Nabil and Ramli, in their recent paper “The use of buccal fat pad in the treatment of osteoradionecrosis”, attributed the outcome of surgical treatment to the size of the defect and co-morbidity of their patient. However, all their cases of failed buccal fat pad flap were related to stage III osteoradionecrosis of the mandible, with also one stage II osteoradionecrosis in a patient with a co-morbidity. Sadly, none of their cases were stage III osteoradionecrosis of the maxilla, a situation for which I would be interested to know if this flap works. In my experience, the management of osteoradionecrosis in the maxilla may be different if the maxillary antrum is also involved (stage III Max based on the modified classification of Nabil and Ramli). This is because closing an oro-antral communication in a patient without radiation therapy itself can be a clinical challenge, so what more if the vascularity of the surgical site is compromised following radiation therapy. I have previously highlighted the problem of a failed buccal fat pad flap to close an oro-antral fistula that resulted from osteoradionecrosis of the maxilla, and I believe a reason for this failure is related to the compromised vascularity in the recipient site, instead of the size of the defect. This is because Poeschl et al. were able to close rather large oro-antral fistulas, even in cases that resulted from osteoradionecrosis.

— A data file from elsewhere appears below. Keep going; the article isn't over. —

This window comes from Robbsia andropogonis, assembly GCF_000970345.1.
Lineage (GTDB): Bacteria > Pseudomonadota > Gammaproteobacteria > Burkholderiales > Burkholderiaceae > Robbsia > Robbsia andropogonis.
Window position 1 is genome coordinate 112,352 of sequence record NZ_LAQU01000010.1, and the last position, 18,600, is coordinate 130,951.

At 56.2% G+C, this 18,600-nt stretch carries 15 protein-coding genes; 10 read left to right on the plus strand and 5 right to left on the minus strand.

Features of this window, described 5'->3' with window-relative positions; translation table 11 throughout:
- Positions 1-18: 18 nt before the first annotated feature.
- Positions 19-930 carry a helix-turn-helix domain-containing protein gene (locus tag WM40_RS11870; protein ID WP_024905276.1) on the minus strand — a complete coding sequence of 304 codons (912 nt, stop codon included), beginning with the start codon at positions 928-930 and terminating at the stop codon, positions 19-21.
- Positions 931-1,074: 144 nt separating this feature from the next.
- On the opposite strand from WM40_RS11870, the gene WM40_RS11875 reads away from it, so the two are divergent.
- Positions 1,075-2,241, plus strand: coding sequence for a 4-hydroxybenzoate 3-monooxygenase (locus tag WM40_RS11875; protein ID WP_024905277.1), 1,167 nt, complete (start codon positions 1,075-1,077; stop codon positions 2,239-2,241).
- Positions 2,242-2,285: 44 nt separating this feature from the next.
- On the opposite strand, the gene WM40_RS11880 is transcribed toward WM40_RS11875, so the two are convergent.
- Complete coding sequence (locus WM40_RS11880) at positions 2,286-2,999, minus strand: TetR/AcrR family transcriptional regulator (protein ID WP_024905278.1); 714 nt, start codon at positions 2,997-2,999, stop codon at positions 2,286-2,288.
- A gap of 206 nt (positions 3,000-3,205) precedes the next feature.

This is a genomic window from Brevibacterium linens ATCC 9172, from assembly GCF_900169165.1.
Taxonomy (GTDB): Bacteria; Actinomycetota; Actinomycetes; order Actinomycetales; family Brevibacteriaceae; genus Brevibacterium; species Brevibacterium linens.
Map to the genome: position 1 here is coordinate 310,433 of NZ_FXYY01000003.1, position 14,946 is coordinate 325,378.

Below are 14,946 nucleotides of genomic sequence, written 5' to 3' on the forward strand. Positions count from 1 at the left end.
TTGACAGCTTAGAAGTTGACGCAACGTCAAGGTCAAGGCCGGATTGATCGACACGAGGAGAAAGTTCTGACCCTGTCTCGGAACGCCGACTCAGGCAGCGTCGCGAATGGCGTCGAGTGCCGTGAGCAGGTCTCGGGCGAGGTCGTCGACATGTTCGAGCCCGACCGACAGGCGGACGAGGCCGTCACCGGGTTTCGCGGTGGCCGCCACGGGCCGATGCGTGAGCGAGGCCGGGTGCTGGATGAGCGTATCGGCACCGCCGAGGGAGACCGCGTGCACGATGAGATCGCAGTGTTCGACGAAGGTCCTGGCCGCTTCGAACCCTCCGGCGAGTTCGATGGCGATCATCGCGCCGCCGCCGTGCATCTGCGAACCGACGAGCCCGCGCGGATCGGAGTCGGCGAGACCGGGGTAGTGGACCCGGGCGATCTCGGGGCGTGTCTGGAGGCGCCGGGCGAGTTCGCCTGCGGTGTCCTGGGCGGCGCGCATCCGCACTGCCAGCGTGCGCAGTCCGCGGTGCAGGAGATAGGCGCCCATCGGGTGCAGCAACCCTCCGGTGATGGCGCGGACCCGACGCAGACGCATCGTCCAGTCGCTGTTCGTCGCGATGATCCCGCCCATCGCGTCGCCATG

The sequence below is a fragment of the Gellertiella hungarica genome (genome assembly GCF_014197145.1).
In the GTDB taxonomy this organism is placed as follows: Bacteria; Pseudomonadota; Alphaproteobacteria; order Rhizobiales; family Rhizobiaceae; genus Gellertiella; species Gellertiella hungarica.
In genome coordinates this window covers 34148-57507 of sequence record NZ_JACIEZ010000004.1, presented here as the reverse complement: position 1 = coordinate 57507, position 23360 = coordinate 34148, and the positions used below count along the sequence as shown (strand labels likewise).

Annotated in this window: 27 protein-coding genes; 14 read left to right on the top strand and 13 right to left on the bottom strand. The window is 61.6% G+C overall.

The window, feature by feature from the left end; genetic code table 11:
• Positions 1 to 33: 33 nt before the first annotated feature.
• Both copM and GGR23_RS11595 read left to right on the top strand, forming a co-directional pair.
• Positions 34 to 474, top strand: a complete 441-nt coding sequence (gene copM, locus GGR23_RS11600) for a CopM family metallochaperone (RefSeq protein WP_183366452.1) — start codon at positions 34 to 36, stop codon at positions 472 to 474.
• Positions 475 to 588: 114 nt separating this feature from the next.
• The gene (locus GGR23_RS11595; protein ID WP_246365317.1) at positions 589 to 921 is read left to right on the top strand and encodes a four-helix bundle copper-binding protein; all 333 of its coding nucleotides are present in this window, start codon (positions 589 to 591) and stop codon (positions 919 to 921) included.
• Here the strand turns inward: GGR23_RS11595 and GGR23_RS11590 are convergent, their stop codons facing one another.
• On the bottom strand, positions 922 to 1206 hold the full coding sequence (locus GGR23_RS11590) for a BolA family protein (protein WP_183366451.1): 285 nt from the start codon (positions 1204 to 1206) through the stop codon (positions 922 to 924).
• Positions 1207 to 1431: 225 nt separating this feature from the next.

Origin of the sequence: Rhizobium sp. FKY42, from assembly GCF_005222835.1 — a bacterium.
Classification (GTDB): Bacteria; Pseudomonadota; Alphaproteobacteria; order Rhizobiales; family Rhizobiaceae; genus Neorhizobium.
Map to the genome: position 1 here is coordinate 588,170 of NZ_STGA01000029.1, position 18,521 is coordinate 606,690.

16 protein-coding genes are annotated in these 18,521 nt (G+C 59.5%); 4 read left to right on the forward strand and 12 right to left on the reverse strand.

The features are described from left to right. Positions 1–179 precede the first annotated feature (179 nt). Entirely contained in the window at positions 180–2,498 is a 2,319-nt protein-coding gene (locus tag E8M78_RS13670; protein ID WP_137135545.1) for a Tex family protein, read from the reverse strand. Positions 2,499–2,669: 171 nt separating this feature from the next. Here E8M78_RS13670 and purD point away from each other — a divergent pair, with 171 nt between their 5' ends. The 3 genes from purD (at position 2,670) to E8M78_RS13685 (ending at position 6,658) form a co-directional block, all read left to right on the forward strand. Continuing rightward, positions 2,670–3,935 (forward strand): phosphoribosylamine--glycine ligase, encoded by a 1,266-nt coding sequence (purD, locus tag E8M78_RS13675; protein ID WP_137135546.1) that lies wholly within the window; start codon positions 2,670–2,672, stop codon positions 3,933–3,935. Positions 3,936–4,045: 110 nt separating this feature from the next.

Recently I have been fortunate to attempt again the use of the buccal fat pad to close an oro-antral fistula that resulted from osteoradionecrosis, and this experience has allowed me to make a comparison between this case and the failed earlier case. A 43-year-old Chinese gentleman presented to our clinic requesting the removal of all the retained roots on his upper left quadrant. He had undergone radiation therapy for nasopharyngeal carcinoma, and over the years, the teeth had decayed until only root stumps remained. One other complaint he had was pus discharging at the site of the root of 28 ( Fig. 1 ). The infection was controlled with antibiotics, but he still complained of having fluid discharging from the sinus. A decision was made to remove all the root stumps and observe the healing of these sockets. Overall, the dental extractions were uneventful, but he returned with a complaint of continuing fluid discharge from his nose. An oro-antral fistula of about 5 mm in diameter was noted at the socket of 28. This fistula was closed with a local buccal advancement flap, which unfortunately failed. Hyperbaric oxygen was contemplated, but as his extraction sockets were showing slow signs of healing over a period of 1 month, it was decided to further attempt to close the fistula with a buccal fat pad. This proved to be successful ( Fig. 2 ). When comparing both experiences, I noticed that the vascular supply on the failed case was so compromised that the upper left third molar dropped off by itself. In contrast, the extraction sockets in the recent case were capable of healing, albeit more slowly than normal.